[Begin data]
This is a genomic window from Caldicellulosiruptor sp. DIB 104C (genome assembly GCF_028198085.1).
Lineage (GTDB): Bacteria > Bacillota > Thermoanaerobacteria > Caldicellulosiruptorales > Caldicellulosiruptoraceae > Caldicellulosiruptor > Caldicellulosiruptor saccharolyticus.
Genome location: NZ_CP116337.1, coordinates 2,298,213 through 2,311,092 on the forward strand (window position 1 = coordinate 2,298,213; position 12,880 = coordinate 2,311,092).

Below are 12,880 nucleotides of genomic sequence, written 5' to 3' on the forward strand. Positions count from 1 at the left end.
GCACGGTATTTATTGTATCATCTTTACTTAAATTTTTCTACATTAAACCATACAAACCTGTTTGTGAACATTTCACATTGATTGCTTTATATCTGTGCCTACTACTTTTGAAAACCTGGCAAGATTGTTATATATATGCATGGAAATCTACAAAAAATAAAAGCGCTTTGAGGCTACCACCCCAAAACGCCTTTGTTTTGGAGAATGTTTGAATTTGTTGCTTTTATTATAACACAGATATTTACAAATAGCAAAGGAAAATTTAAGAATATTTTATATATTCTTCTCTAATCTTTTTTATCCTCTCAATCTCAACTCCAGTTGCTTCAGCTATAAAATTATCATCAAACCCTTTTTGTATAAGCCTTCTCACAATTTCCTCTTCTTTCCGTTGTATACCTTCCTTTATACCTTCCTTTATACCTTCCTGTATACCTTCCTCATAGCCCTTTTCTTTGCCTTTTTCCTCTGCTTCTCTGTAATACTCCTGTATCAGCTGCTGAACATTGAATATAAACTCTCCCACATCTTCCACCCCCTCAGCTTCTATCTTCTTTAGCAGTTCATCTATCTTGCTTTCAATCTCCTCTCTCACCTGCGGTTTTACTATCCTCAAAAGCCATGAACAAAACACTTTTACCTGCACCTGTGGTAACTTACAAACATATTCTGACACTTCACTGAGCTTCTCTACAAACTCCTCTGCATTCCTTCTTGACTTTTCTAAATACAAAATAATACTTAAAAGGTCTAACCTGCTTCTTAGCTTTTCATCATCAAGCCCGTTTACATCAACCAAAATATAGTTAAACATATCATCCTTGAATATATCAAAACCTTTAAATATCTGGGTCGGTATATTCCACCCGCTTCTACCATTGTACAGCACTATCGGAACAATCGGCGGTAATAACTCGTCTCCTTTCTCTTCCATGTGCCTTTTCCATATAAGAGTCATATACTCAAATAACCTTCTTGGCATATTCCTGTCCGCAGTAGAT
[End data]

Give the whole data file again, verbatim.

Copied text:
This is a genomic window from Caldicellulosiruptor sp. DIB 104C (genome assembly GCF_028198085.1).
Lineage (GTDB): Bacteria > Bacillota > Thermoanaerobacteria > Caldicellulosiruptorales > Caldicellulosiruptoraceae > Caldicellulosiruptor > Caldicellulosiruptor saccharolyticus.
Genome location: NZ_CP116337.1, coordinates 2,298,213 through 2,311,092 on the forward strand (window position 1 = coordinate 2,298,213; position 12,880 = coordinate 2,311,092).

Below are 12,880 nucleotides of genomic sequence, written 5' to 3' on the forward strand. Positions count from 1 at the left end.
GCACGGTATTTATTGTATCATCTTTACTTAAATTTTTCTACATTAAACCATACAAACCTGTTTGTGAACATTTCACATTGATTGCTTTATATCTGTGCCTACTACTTTTGAAAACCTGGCAAGATTGTTATATATATGCATGGAAATCTACAAAAAATAAAAGCGCTTTGAGGCTACCACCCCAAAACGCCTTTGTTTTGGAGAATGTTTGAATTTGTTGCTTTTATTATAACACAGATATTTACAAATAGCAAAGGAAAATTTAAGAATATTTTATATATTCTTCTCTAATCTTTTTTATCCTCTCAATCTCAACTCCAGTTGCTTCAGCTATAAAATTATCATCAAACCCTTTTTGTATAAGCCTTCTCACAATTTCCTCTTCTTTCCGTTGTATACCTTCCTTTATACCTTCCTTTATACCTTCCTGTATACCTTCCTCATAGCCCTTTTCTTTGCCTTTTTCCTCTGCTTCTCTGTAATACTCCTGTATCAGCTGCTGAACATTGAATATAAACTCTCCCACATCTTCCACCCCCTCAGCTTCTATCTTCTTTAGCAGTTCATCTATCTTGCTTTCAATCTCCTCTCTCACCTGCGGTTTTACTATCCTCAAAAGCCATGAACAAAACACTTTTACCTGCACCTGTGGTAACTTACAAACATATTCTGACACTTCACTGAGCTTCTCTACAAACTCCTCTGCATTCCTTCTTGACTTTTCTAAATACAAAATAATACTTAAAAGGTCTAACCTGCTTCTTAGCTTTTCATCATCAAGCCCGTTTACATCAACCAAAATATAGTTAAACATATCATCCTTGAATATATCAAAACCTTTAAATATCTGGGTCGGTATATTCCACCCGCTTCTACCATTGTACAGCACTATCGGAACAATCGGCGGTAATAACTCGTCTCCTTTCTCTTCCATGTGCCTTTTCCATATAAGAGTCATATACTCAAATAACCTTCTTGGCATATTCCTGTCCGCAGTAGAT